Celebrities, Poop Jokes and Candy: Gets 'Em Every Time

The 2008 One Show

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As Interpol has forbidden me to set foot in France, over the past few years I've made the One Show my big event of the advertising award season. After all, it is the self-described Oscars of the advertising industry -- minus the long speeches. And the red carpet. And the celebrities. Unless you count Burger King's King as a celebrity (I don't). Or Martin Agency's Creative Director Andy Azula, who I think qualifies as a true celebrity, as he's got cool hair and stars in the UPS "Whiteboard" spots.

To be fair, there was a celebrity host this year, comedian Tom Papa, who actually had a confession to make as he took the stage. Papa told the crowd of creatives, "You are actually what I wanted to be before I became a comedian." That's right: Papa was in advertising but didn't get any further than working for an agency in New Jersey. "Our biggest client was a nursing home," he said, which prompted a good-natured round of heckling.

And what work prompted the biggest rounds of applause? The first burst of unbridled enthusiasm of the evening came for the "Construction" spot from Leo Burnett, Chicago, for Kellogg's All-Bran. If nothing else, it proves that the world will always love a good poop joke. The scatological humor was worth a Silver Pencil. Ad folks also love jokes referencing slovenly males and lesbians, judging by the reaction to Bronze-winning "L Word" spots from DraftFCB, Auckland, New Zealand. The wildest applause for the night went to the relatively clean and tame spot for Skittles from TBWA/Chiat/Day, New York, which depicted a poor soul gifted with the power to turn everything he touches into Skittles. That spot took home a Silver Pencil as well.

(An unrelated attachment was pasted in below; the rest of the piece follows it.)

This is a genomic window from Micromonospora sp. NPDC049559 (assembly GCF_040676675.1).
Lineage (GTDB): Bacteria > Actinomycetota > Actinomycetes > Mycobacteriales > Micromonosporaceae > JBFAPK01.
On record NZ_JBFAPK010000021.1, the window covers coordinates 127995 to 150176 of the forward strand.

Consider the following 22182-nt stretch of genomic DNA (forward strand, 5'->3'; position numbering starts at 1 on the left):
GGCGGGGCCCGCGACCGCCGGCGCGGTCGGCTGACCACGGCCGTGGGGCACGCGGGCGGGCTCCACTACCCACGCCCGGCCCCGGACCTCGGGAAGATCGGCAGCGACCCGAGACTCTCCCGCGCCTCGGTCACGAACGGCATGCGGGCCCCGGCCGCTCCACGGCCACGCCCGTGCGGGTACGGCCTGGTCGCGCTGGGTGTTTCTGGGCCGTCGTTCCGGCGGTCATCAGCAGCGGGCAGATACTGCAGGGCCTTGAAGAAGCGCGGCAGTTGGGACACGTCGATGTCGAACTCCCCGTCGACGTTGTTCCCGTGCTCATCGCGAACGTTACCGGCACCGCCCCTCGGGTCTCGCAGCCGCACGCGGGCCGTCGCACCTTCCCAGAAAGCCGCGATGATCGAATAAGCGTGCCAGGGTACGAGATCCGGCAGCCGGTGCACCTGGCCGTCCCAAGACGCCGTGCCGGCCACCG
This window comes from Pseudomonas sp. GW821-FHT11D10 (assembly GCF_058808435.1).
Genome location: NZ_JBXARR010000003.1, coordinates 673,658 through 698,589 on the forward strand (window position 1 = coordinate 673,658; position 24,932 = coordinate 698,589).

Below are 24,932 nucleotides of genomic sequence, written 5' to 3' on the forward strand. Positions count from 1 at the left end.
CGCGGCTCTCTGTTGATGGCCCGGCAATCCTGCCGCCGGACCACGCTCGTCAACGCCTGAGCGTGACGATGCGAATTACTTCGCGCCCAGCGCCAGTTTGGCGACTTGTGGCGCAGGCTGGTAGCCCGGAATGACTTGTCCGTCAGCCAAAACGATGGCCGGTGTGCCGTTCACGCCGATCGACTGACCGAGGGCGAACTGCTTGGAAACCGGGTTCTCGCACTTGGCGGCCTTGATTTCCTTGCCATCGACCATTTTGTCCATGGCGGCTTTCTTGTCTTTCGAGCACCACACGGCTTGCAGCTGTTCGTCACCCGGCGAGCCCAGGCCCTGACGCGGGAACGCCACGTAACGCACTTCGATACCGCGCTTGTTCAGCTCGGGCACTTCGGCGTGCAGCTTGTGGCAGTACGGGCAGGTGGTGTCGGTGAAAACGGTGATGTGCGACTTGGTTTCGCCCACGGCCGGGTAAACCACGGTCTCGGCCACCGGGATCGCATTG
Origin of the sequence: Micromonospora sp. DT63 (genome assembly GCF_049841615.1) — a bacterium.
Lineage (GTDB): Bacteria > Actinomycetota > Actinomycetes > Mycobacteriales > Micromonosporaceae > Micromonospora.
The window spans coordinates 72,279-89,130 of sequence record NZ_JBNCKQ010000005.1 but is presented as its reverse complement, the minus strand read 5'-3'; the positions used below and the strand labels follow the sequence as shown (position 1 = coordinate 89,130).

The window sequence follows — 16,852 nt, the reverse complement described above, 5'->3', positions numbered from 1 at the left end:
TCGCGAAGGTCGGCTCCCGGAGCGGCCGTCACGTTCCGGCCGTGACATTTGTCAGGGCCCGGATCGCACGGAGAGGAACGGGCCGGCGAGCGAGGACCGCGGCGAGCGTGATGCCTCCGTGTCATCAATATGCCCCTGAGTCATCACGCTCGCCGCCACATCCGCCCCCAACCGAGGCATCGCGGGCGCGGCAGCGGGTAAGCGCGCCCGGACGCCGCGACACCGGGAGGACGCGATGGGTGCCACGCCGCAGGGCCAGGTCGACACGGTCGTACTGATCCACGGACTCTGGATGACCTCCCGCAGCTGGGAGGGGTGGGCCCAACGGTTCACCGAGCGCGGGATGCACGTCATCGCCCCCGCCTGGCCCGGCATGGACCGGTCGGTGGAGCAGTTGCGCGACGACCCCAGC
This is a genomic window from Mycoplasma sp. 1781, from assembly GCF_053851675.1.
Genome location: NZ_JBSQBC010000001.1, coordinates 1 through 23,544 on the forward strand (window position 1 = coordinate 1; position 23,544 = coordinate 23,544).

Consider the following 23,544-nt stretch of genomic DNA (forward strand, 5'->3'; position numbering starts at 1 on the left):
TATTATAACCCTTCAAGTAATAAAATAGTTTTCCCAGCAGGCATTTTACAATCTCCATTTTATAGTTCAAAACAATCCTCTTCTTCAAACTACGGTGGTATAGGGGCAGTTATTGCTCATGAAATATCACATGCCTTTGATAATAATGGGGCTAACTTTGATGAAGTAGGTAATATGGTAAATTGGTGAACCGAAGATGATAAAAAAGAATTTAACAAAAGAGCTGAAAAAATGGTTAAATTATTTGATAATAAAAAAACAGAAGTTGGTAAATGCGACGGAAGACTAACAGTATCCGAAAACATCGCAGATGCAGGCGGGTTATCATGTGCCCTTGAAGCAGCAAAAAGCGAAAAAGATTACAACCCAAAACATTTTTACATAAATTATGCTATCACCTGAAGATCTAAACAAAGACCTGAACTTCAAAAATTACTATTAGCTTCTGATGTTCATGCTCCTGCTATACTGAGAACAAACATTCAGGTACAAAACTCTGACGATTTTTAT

But commercials weren't the only things getting big laughs. One Club Chairman David Baldwin got a chuckle and then some when talking about the drudgery of judging the awards. "It's not all strippers and cocaine like you think," he said. "Well, it's not strippers. They're long days, my friends."

Applause, of course, is fleeting. And the true bragging rights of the night went to the Best of Show winner and Client of the Year. The "Halo 3" campaign created by McCann WorldGroup, San Francisco, and TAG took home Best in Show. Burger King was named Client of the Year for its "Whopper Freakout" and "Simpsons Integrated" campaigns.

On a personal note, I had the pleasure of sitting next to my own Waldorf and Statler, who provided wry -- if slightly out of touch -- commentary throughout the evening. As two winners went up onstage to grab their Pencils, one of the gentlemen groused, "Look at them -- they're wearing sweatshirts!" To which the other replied, "Well, they are creatives, after all."
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